Stricter surveillance required on global militant activities online

It has been revealed in the media that ISIS leaders have gone online due to COVID-19 and has published a new cybersecurity magazine to teach tactics, without coming into the radar of the intelligence agencies, on how to carry out their activities

Monira Nazmi Jahan Aug 19, 2020
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It has been revealed in the media that ISIS leaders have gone online due to COVID-19 and has published a new cybersecurity magazine to teach tactics, without coming into the radar of the intelligence agencies, on how to carry out their activities. The magazine, The Supporters Security, published in May, has advised caution in using social media. It has also written on how to avoid intelligence agencies and their surveillance. The 24-page magazine also says on how to be careful when using smartphones and computers. The matter is not only worrying but also extremely serious as militancy is a global threat.  When one end of the earth is attacked, it puts the other end of the world insecure.  It makes the world unstable.

Terrorism and online media

However, there are a few things we need to know about this online militant recruitment. The first thing that needs to be understood is whether the militant group suddenly started conducting their online activities during this pandemic? What types of activities are they during this pandemic? The answer to these questions is that the militant group was quite active during this pandemic. At the beginning of the pandemic, ISIS campaigned in its magazine, Al Nabaat, referring to COVID-19 as divine retribution. They called on their followers to attack the western world, which is in turmoil due to the virus. Their recently published articles have blamed the US for the situation. In propaganda communique, ISIS claimed that the highly contagious and deadly coronavirus is God's wrath upon the West, and the disease itself is a "soldier of Allah."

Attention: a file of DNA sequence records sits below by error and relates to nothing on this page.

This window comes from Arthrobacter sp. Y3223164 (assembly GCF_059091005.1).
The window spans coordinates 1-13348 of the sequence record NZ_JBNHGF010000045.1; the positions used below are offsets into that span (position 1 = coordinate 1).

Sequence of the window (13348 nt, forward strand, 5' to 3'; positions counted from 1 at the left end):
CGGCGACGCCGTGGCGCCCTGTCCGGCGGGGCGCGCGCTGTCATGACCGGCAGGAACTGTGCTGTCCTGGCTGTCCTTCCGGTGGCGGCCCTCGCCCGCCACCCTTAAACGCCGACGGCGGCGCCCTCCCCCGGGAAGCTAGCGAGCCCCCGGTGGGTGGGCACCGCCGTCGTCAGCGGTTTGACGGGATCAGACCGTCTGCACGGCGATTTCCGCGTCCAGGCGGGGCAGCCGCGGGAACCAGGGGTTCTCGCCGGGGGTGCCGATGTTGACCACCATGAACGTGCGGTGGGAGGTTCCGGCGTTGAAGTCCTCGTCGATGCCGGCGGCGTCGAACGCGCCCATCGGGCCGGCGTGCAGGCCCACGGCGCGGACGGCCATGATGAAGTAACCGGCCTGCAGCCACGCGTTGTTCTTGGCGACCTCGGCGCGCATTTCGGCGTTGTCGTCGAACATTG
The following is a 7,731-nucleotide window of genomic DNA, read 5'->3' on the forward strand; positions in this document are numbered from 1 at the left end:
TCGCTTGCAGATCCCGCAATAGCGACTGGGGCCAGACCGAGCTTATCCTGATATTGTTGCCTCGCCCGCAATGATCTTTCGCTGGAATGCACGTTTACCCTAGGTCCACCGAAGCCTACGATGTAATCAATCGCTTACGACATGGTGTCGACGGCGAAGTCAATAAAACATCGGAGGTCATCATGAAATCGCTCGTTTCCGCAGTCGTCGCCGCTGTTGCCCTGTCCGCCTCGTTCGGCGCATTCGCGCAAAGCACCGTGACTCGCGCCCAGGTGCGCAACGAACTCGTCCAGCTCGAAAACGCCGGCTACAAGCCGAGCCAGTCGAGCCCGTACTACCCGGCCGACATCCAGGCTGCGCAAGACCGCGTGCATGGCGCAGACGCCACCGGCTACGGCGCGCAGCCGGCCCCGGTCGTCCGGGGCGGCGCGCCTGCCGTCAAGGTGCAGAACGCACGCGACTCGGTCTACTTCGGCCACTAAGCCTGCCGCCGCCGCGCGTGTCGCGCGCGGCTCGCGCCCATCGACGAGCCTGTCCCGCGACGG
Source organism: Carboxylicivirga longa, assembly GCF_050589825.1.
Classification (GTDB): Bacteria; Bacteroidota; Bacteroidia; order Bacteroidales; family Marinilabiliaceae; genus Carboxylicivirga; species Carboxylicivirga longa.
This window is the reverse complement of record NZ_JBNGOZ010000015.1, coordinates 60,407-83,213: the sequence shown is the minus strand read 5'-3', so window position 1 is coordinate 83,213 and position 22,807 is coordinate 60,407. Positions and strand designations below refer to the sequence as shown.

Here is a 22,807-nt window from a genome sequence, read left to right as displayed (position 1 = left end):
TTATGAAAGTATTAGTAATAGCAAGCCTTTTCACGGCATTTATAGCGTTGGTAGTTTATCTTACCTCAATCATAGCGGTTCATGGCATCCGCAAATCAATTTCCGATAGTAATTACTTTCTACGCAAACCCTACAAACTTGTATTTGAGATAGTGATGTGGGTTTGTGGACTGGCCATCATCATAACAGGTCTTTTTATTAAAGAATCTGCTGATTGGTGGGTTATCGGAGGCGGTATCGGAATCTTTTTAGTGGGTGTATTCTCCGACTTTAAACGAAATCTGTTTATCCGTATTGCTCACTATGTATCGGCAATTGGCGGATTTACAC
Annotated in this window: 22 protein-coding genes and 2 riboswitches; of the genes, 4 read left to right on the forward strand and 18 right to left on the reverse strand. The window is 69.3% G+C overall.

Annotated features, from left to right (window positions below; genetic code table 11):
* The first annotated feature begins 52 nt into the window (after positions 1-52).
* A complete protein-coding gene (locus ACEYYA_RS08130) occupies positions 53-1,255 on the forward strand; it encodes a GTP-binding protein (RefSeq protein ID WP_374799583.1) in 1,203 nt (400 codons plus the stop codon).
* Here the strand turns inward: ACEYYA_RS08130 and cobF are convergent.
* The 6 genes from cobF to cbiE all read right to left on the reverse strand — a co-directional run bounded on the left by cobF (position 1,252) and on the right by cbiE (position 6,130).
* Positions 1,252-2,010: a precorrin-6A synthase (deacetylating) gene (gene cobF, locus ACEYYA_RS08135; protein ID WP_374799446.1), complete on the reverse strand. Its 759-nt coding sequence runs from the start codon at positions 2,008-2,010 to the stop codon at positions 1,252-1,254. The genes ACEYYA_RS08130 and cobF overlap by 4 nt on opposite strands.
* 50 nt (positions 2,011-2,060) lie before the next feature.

Meanwhile, another international militant group, al-Qaeda, has issued a six-page directive and statement on COVID-19. It says, 'Corona casts a dark, painful shadow all over the whole world, but the reason behind it has entered the Muslim world is because of sin, obscenity and moral decay have increased in Muslim countries. They further added, "The Corona crisis must be used as an opportunity to spread the true religion, call people to jihad in the way of God, and revolt against the oppressors." An audio version of the Nigerian militant group Boko Haram claims that the brutal method Boko Haram adopts is the antivirus. In the audio message, Boko Haram leader Abubakar Shekau described that for the sake of social distancing mosques are closed which is a blow to Islam.

The other matter that needs to be known is whether online activities of militant groups are entirely new, or they have already conducted militant activities through this medium?  To know the answer, we have to go back to their past activities. Militant groups used to operate online activities randomly before the 9/11 attacks on the twin towers in the US. However, they later used it institutionally and also in an organized way. When the Americans attacked Afghanistan, a large number of militants took shelter in Pakistan and Saudi Arabia. The rest took shelter in different isolated parts of the world. Since they did not have specific camps at that time, al-Qaeda began to use the first organised online platform to establish contact with its scattered members. At that moment, their core job was to run the recruitment activities using online platforms and give members ideas about their strategies. Later, they used the platform to communicate with their members and with other like-minded groups such as Al-Shabab in Somalia, Al-Qaeda in Iraq, Al-Qaeda in the Arabian Peninsula, etc. Another important thing they did was raising money for militant activities.